Grill Master, “Pelado,” from Estancia el Colibri in Córdoba, Argentina prepares his asado.
As a cook and foodie jumping between Chile, Argentina, and Uruguay on a regular basis, it has taken me a while to finally hash out the difference in cuts between what I grew up with in the US, what I prepare in Chile, and what I dine on when in Argentina & Chile. Cuts of beef do considerably vary from country to country, so my intent in this post is to create this free chart as a resource for those of you scratching your head every time you head to the supermarket, an asado, or eat in a parrilla, grill. This is NOT a discussion of grilling techniques, that’s another post entirely.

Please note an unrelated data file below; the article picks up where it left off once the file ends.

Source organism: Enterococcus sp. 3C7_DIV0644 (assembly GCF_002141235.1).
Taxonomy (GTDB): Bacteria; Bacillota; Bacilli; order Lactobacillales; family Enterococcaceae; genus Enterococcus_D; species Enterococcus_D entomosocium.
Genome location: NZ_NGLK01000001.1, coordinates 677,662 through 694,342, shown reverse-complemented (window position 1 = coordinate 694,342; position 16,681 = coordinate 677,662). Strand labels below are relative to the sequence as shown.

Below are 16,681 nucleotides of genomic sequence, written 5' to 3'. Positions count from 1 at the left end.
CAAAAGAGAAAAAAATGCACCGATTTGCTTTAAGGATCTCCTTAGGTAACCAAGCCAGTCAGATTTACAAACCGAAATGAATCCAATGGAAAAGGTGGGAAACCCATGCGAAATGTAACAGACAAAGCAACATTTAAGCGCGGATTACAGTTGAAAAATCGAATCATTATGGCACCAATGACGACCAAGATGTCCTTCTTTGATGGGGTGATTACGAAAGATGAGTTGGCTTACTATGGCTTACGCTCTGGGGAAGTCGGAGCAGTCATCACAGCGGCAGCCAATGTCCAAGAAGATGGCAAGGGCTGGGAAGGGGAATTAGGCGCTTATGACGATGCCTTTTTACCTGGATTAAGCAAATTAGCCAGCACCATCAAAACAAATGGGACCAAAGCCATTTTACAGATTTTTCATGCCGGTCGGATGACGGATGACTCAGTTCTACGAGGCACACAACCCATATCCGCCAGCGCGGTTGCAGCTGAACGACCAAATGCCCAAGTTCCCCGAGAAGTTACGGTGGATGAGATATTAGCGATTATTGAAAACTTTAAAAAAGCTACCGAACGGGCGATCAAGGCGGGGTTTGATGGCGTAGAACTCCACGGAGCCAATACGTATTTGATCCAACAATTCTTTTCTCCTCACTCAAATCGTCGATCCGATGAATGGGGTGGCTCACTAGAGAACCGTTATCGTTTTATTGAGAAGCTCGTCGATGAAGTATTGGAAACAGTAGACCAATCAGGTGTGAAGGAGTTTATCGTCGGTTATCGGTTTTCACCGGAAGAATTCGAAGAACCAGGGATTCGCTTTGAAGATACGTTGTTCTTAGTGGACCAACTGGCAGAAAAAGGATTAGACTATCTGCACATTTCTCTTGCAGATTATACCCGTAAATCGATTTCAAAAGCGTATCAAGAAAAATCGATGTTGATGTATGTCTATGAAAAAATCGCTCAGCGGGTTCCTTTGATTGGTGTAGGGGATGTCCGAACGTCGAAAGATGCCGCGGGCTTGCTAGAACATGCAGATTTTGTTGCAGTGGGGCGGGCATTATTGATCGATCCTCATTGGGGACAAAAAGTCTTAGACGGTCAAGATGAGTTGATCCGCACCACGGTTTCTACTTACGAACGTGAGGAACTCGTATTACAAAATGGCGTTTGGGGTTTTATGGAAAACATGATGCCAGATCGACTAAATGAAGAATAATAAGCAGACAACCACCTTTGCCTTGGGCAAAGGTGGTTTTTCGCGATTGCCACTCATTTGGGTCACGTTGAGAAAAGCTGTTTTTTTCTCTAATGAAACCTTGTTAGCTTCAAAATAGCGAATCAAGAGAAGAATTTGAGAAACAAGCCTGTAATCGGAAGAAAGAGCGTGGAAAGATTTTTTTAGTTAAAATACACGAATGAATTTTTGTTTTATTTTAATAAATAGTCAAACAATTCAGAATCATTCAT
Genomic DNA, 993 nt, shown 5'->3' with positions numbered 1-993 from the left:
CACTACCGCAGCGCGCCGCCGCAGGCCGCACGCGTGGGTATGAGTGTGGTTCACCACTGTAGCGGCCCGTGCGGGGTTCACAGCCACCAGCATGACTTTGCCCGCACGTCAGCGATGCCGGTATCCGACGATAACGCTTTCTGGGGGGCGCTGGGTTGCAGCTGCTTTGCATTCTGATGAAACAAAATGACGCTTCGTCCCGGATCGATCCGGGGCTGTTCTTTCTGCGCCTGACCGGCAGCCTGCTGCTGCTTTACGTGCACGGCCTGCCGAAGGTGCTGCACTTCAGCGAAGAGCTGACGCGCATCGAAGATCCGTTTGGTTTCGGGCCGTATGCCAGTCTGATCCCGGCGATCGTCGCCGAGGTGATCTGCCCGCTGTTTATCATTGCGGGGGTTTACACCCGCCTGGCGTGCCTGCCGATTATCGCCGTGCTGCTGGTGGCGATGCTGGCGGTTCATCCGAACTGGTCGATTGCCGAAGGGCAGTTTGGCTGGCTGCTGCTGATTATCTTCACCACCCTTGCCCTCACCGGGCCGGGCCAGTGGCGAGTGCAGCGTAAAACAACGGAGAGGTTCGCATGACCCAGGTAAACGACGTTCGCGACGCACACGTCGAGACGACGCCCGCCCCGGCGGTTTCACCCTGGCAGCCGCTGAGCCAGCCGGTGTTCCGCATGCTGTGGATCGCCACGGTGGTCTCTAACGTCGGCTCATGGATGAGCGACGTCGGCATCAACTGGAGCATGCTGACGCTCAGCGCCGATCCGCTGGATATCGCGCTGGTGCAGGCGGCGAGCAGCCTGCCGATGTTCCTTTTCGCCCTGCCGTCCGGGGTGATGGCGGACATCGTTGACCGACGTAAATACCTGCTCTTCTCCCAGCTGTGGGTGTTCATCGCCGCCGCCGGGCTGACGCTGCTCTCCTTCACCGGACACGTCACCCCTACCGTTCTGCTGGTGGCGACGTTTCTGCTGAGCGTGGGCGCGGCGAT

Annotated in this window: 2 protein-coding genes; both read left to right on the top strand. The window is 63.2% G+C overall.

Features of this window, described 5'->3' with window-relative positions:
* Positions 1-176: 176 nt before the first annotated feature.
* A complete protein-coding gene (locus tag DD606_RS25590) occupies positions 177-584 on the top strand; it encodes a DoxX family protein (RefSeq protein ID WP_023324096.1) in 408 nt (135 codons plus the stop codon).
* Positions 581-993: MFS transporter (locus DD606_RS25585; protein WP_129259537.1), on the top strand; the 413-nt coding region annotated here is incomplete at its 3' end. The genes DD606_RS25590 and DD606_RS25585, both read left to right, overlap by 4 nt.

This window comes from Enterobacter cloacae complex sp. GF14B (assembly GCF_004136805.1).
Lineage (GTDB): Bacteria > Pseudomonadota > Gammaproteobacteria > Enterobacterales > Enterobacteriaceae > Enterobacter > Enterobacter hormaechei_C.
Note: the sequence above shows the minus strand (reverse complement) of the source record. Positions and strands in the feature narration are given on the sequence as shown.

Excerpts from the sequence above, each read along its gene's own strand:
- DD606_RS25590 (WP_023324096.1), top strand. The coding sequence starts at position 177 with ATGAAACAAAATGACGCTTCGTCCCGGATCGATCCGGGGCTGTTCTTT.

One cut that did not have an exact translation was Malaya and Matahambre. In the Southern Cone, they create tight rolls out of this flap of meat over the ribs, and stuff it with carrots, spinach, roasted red pepper, hard boiled egg, and poach it for a couple hours since it’s a tough cut of meat. You’ll commonly see it sliced down for cold cuts in delis or markets.
Another thing that also confuses the heck out of everyone is the doneness for steaks when dining out. There is nothing more tragic than a beautiful cut of grass-fed beef being transformed into a piece of shoe leather when it had all the potential to produce ecstasy for a carnivore. If you like your steak bleu, literally grilled 1 minute on each side, you can ask for it the same way in Chile & Argentina.